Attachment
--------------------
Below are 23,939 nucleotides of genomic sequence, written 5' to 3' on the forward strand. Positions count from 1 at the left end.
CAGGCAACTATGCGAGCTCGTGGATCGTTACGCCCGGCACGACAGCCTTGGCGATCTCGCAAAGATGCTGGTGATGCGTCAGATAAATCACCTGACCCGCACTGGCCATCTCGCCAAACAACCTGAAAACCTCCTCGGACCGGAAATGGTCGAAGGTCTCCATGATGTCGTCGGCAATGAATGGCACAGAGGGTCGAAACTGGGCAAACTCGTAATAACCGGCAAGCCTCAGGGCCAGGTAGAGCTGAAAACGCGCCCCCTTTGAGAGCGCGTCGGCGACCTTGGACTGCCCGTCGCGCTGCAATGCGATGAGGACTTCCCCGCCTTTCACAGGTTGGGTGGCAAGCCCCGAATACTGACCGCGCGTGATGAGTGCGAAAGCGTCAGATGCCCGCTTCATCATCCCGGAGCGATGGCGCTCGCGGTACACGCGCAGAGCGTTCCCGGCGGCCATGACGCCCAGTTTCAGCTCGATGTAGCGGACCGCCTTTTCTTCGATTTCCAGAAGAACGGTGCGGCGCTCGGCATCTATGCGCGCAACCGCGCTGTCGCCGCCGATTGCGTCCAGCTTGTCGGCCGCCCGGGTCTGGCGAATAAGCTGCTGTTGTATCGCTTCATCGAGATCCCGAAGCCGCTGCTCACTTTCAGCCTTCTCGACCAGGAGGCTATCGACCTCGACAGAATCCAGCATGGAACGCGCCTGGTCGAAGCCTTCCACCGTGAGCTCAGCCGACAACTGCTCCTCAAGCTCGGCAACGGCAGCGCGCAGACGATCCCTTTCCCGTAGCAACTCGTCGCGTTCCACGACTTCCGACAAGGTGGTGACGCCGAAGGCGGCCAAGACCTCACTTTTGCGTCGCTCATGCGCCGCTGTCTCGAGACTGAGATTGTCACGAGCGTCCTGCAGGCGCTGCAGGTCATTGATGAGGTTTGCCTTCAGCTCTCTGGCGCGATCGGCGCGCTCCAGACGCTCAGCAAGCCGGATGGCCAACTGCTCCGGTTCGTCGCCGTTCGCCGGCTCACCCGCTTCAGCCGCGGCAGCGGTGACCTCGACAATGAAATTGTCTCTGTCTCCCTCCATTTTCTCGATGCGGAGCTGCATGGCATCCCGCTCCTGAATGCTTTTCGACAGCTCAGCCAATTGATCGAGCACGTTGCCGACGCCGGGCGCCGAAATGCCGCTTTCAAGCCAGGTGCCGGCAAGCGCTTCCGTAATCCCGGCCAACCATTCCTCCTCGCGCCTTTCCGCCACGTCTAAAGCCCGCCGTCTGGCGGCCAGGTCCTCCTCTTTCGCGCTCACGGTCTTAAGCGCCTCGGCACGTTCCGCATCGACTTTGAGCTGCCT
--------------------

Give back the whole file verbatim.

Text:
Below are 23,939 nucleotides of genomic sequence, written 5' to 3' on the forward strand. Positions count from 1 at the left end.
CAGGCAACTATGCGAGCTCGTGGATCGTTACGCCCGGCACGACAGCCTTGGCGATCTCGCAAAGATGCTGGTGATGCGTCAGATAAATCACCTGACCCGCACTGGCCATCTCGCCAAACAACCTGAAAACCTCCTCGGACCGGAAATGGTCGAAGGTCTCCATGATGTCGTCGGCAATGAATGGCACAGAGGGTCGAAACTGGGCAAACTCGTAATAACCGGCAAGCCTCAGGGCCAGGTAGAGCTGAAAACGCGCCCCCTTTGAGAGCGCGTCGGCGACCTTGGACTGCCCGTCGCGCTGCAATGCGATGAGGACTTCCCCGCCTTTCACAGGTTGGGTGGCAAGCCCCGAATACTGACCGCGCGTGATGAGTGCGAAAGCGTCAGATGCCCGCTTCATCATCCCGGAGCGATGGCGCTCGCGGTACACGCGCAGAGCGTTCCCGGCGGCCATGACGCCCAGTTTCAGCTCGATGTAGCGGACCGCCTTTTCTTCGATTTCCAGAAGAACGGTGCGGCGCTCGGCATCTATGCGCGCAACCGCGCTGTCGCCGCCGATTGCGTCCAGCTTGTCGGCCGCCCGGGTCTGGCGAATAAGCTGCTGTTGTATCGCTTCATCGAGATCCCGAAGCCGCTGCTCACTTTCAGCCTTCTCGACCAGGAGGCTATCGACCTCGACAGAATCCAGCATGGAACGCGCCTGGTCGAAGCCTTCCACCGTGAGCTCAGCCGACAACTGCTCCTCAAGCTCGGCAACGGCAGCGCGCAGACGATCCCTTTCCCGTAGCAACTCGTCGCGTTCCACGACTTCCGACAAGGTGGTGACGCCGAAGGCGGCCAAGACCTCACTTTTGCGTCGCTCATGCGCCGCTGTCTCGAGACTGAGATTGTCACGAGCGTCCTGCAGGCGCTGCAGGTCATTGATGAGGTTTGCCTTCAGCTCTCTGGCGCGATCGGCGCGCTCCAGACGCTCAGCAAGCCGGATGGCCAACTGCTCCGGTTCGTCGCCGTTCGCCGGCTCACCCGCTTCAGCCGCGGCAGCGGTGACCTCGACAATGAAATTGTCTCTGTCTCCCTCCATTTTCTCGATGCGGAGCTGCATGGCATCCCGCTCCTGAATGCTTTTCGACAGCTCAGCCAATTGATCGAGCACGTTGCCGACGCCGGGCGCCGAAATGCCGCTTTCAAGCCAGGTGCCGGCAAGCGCTTCCGTAATCCCGGCCAACCATTCCTCCTCGCGCCTTTCCGCCACGTCTAAAGCCCGCCGTCTGGCGGCCAGGTCCTCCTCTTTCGCGCTCACGGTCTTAAGCGCCTCGGCACGTTCCGCATCGACTTTGAGCTGCCT